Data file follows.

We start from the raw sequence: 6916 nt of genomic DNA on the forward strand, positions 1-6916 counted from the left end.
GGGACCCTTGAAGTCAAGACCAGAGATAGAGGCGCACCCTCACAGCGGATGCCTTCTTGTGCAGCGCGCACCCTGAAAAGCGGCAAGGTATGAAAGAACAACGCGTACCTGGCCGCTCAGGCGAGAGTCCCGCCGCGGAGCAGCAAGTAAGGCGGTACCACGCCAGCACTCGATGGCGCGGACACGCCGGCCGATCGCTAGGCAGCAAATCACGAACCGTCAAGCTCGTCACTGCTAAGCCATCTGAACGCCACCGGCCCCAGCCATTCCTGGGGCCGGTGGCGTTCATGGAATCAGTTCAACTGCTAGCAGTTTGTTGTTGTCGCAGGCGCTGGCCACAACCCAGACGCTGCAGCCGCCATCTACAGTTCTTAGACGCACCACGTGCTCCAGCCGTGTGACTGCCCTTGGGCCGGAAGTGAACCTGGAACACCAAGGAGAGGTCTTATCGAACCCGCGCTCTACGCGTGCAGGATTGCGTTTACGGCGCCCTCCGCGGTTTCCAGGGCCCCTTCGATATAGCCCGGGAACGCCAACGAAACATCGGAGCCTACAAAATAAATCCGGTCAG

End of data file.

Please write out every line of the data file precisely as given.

We start from the raw sequence: 6916 nt of genomic DNA on the forward strand, positions 1-6916 counted from the left end.
GGGACCCTTGAAGTCAAGACCAGAGATAGAGGCGCACCCTCACAGCGGATGCCTTCTTGTGCAGCGCGCACCCTGAAAAGCGGCAAGGTATGAAAGAACAACGCGTACCTGGCCGCTCAGGCGAGAGTCCCGCCGCGGAGCAGCAAGTAAGGCGGTACCACGCCAGCACTCGATGGCGCGGACACGCCGGCCGATCGCTAGGCAGCAAATCACGAACCGTCAAGCTCGTCACTGCTAAGCCATCTGAACGCCACCGGCCCCAGCCATTCCTGGGGCCGGTGGCGTTCATGGAATCAGTTCAACTGCTAGCAGTTTGTTGTTGTCGCAGGCGCTGGCCACAACCCAGACGCTGCAGCCGCCATCTACAGTTCTTAGACGCACCACGTGCTCCAGCCGTGTGACTGCCCTTGGGCCGGAAGTGAACCTGGAACACCAAGGAGAGGTCTTATCGAACCCGCGCTCTACGCGTGCAGGATTGCGTTTACGGCGCCCTCCGCGGTTTCCAGGGCCCCTTCGATATAGCCCGGGAACGCCAACGAAACATCGGAGCCTACAAAATAAATCCGGTCAG